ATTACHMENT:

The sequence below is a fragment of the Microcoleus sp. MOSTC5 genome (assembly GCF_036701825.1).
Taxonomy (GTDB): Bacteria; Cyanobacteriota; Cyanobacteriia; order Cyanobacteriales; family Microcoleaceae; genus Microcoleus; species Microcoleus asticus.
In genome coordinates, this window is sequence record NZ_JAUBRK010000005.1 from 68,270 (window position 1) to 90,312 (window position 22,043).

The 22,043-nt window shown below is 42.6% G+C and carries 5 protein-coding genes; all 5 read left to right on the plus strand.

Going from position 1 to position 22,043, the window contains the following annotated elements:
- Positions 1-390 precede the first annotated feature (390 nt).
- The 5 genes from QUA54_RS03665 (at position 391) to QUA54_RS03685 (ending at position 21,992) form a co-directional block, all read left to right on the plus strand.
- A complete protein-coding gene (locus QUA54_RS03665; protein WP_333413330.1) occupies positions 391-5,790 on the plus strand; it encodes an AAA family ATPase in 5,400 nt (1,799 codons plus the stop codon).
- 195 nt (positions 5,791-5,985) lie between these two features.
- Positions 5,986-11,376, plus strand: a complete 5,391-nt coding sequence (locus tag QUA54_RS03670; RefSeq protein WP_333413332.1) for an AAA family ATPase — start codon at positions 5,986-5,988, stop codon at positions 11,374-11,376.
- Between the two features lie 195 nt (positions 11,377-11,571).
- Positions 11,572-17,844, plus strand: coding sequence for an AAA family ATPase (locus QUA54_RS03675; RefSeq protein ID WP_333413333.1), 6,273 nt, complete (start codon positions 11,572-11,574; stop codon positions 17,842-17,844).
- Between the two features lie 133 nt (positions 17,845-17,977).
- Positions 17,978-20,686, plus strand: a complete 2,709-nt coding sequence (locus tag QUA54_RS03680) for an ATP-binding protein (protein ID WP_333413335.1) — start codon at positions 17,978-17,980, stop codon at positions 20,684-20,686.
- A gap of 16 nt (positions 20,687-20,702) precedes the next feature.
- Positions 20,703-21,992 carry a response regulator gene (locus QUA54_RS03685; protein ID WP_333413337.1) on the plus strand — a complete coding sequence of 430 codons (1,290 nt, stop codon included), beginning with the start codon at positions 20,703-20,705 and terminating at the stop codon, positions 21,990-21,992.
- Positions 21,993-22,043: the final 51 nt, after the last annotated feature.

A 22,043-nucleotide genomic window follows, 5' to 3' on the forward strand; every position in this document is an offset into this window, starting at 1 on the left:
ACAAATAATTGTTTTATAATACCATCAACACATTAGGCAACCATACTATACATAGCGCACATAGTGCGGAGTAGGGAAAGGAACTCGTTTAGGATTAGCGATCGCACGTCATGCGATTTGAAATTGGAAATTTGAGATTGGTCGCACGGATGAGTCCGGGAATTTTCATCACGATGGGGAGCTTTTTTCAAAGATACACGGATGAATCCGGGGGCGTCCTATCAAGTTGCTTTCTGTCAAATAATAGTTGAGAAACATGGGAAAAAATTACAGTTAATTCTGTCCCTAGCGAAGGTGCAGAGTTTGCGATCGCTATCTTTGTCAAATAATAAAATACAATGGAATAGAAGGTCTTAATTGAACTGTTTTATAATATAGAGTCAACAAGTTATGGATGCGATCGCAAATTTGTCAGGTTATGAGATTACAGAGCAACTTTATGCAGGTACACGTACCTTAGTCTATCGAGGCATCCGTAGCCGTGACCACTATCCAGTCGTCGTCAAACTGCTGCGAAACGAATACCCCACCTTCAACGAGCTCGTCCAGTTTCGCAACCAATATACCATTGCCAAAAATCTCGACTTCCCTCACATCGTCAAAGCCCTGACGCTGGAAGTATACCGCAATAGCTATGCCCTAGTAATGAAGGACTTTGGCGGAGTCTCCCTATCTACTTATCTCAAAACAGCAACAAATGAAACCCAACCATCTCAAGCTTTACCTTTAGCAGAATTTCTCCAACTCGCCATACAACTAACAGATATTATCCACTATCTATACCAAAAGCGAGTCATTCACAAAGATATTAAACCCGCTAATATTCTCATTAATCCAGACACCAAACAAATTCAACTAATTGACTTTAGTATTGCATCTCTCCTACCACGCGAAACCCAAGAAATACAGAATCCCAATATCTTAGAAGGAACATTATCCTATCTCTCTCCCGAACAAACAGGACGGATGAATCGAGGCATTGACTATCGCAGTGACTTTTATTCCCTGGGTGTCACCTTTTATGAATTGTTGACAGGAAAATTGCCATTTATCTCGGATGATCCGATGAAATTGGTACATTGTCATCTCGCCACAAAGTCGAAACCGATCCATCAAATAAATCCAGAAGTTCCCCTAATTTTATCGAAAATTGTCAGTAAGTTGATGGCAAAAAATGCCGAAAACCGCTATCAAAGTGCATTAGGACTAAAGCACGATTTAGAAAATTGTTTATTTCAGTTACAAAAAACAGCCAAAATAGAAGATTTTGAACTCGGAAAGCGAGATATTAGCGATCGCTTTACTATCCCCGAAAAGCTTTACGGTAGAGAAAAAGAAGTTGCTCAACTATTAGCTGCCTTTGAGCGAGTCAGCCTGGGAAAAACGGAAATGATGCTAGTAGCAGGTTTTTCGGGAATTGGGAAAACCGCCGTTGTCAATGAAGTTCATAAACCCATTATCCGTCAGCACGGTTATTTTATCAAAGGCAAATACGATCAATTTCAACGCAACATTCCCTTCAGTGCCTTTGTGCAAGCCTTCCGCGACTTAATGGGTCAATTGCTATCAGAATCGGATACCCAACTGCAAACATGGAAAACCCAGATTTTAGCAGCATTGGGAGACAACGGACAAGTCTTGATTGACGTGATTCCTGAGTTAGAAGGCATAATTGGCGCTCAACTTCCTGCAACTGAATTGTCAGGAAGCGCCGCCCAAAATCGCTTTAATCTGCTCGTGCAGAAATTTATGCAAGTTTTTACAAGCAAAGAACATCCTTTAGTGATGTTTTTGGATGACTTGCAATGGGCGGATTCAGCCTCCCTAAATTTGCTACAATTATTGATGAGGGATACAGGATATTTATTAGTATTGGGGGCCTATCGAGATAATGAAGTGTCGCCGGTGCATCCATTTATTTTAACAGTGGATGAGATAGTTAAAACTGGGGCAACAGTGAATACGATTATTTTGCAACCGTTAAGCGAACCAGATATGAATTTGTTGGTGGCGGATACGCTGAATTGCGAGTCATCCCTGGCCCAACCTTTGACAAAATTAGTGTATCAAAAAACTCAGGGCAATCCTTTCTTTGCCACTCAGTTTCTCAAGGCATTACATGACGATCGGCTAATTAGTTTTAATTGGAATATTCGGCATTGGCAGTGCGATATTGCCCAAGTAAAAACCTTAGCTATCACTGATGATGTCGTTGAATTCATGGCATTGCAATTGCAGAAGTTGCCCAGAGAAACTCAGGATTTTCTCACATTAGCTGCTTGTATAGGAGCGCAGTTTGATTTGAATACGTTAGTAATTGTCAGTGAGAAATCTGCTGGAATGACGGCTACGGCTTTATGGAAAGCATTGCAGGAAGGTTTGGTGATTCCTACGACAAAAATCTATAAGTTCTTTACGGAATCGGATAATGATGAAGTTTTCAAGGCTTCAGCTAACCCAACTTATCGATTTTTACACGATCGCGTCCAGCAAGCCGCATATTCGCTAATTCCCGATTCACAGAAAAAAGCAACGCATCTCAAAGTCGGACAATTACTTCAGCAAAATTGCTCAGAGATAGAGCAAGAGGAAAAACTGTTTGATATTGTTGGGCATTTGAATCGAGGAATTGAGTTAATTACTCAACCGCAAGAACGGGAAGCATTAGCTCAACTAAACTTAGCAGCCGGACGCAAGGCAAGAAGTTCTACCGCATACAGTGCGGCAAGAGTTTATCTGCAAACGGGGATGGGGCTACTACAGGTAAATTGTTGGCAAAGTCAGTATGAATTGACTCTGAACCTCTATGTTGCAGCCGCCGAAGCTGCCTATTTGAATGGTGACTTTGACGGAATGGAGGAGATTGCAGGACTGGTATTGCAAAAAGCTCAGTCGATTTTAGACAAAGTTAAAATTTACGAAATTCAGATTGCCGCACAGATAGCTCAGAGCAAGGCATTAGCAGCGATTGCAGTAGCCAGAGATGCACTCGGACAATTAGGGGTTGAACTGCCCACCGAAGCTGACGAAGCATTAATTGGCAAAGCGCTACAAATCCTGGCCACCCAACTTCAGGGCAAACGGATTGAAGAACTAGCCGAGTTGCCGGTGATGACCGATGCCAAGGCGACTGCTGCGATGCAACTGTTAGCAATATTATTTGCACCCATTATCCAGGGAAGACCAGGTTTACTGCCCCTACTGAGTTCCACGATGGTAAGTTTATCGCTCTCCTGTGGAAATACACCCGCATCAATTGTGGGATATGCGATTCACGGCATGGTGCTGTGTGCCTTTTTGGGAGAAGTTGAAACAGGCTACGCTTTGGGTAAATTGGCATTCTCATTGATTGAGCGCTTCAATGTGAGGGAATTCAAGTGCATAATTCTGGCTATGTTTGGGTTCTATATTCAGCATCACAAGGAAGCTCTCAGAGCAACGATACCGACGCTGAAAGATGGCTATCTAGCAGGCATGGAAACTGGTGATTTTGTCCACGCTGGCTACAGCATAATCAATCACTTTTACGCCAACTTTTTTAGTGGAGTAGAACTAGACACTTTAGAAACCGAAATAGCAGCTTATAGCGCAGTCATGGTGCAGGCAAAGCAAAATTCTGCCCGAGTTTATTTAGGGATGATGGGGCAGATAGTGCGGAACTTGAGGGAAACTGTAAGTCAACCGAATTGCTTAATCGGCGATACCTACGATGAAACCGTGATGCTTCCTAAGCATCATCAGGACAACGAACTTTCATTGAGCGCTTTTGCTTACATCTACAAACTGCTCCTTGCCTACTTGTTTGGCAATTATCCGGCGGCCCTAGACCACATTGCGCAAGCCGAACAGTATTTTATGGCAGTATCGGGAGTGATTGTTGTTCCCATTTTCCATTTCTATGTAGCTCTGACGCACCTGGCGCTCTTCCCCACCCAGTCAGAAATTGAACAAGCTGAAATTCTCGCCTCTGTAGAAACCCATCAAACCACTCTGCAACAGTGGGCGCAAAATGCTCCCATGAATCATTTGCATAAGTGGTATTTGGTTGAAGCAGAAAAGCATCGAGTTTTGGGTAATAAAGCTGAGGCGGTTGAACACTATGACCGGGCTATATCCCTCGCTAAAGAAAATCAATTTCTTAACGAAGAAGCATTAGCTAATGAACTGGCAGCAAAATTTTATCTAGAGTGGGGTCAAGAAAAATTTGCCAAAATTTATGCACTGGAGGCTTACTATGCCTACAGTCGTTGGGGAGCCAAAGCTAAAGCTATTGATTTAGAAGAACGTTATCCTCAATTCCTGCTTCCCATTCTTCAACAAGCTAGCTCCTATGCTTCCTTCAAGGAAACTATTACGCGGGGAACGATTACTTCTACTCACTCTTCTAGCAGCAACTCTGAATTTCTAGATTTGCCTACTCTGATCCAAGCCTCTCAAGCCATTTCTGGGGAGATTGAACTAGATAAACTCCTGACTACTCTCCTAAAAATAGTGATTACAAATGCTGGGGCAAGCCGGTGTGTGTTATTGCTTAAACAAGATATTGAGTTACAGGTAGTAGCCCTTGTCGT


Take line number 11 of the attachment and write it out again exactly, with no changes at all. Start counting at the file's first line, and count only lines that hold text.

- Between the two features lie 195 nt (positions 11,377-11,571).